Many studies have shown the benefits of color-coding. A 2006 study at John Hopkins showed that color-coding items allow people to track, organize, and remember large amounts of items in a visual scene. Color-coding is multi-sensory and helps the disorganized brain easily categorize and build associations between things with uniform colors.
This really is a game-changer for students who struggle to locate things. Have students color-code each subject. Having a specific color for each subject will help students locate materials and assignment quickly and easily so that they are prepared each time you transition to a new subject. The same color cues around your classroom can also help students locate where to turn in assignments, return supplies, replace books on a shelf, etc. I got some really great ideas on color-coding the classroom from Kristen over at Ladybugs Teacher Files. You can read about how she color-coded her classroom HERE.
5.) Have Daily Checklists and Planners
Checklists and planners are a great way for students to visualize all of the tasks that they need to get done. You can have checklists for a number of different things around your classroom. You can put a checklist in the disorganized student’s locker that includes the items he or she needs to bring into class each day. You can put a checklist at the disorganized student’s desk that lists the order of completing the morning routine each day. The possibilities for checklists are endless depending on the student and their needs.
In addition to checklists, planners are a great tool to help students get organized. I explicitly teach students how to fill out their planners each day as part of our classroom procedures. I model for students where to write, what to write, and how to write it. Most planner companies offer an enlarged version of their student planners that you can attach to a bulletin board or you can simply project a copy of the student planner on a document camera.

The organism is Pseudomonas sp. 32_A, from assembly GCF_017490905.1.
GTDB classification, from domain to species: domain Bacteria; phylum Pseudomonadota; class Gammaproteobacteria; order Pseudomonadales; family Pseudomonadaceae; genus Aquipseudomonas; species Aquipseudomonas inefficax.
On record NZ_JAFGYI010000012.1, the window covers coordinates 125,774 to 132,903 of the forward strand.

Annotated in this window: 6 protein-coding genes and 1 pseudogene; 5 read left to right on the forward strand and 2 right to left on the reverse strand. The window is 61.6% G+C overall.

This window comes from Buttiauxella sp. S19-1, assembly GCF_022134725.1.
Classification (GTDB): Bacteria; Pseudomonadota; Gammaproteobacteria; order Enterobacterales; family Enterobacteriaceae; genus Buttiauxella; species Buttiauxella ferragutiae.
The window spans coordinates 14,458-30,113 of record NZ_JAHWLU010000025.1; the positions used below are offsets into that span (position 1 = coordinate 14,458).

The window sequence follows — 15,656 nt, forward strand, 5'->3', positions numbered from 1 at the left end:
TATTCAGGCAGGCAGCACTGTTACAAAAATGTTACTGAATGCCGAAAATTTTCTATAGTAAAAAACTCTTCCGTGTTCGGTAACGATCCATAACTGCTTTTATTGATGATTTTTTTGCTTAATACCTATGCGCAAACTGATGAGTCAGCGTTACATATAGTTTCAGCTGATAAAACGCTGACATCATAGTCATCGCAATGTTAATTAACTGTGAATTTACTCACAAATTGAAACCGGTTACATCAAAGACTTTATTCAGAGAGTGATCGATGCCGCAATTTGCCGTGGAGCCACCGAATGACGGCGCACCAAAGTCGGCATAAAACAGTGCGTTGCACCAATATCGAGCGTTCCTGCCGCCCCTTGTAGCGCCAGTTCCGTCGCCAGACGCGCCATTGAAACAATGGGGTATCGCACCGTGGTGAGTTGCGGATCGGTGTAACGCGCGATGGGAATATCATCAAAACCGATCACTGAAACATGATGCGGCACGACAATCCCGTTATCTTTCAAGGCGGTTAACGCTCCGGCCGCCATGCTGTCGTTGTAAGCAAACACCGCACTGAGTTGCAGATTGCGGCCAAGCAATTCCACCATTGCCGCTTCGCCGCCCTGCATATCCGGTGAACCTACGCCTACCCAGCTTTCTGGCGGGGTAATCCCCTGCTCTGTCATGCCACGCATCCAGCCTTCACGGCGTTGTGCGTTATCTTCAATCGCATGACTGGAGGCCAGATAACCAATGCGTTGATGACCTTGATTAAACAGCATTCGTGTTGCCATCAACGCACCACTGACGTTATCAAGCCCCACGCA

At the end of each day, I have students take out their planners and write down any homework that needs to be completed, and important upcoming events or dates, and any other tasks that they need to complete before the start of the next school day. To make my expectations clear, I say the exact words that I want students to write down.
By itself, a planner is a great tool that motivated students can use to help get themselves organized. However, many disorganized students may forget to bring their planner, fake like they are writing things down at the end of the day (seriously!), or just lose it altogether. For these students, you may have to take an extra step to hold them accountable. I typically walk the room when we are filling out planners, and give gentle reminders (like putting my finger where the student should be writing). I may even have some students bring their planner to me to show me that they have filled it out. I typically only have to do this a few times before these students get the picture. As an added level of accountability, I also have parents sign student planners on random occasions so that they know the exact assignments and tasks their child should be completing.
6.) Get Help From Home
While not always easy, this step is very important. When it comes to homework, tasks, and organization in general, there is often a disconnect between parent, student, and teacher. You know the assigned work, the student knows the assigned work, but often, parents do not. Parents may not realize there is an issue until progress reports, conferences, or even worse, report card time. It’s so important that you are constantly communicating with parents about their child’s organization. Make phone calls, write notes in planners, etc. A very easy way to get parents involved is to have them sign their child’s completed daily planner. It’s a simple way to bring everyone on board. Also, if issues persist despite signatures on the daily planner, you can call home to work out any other issues that may be getting in the way of the student staying on task.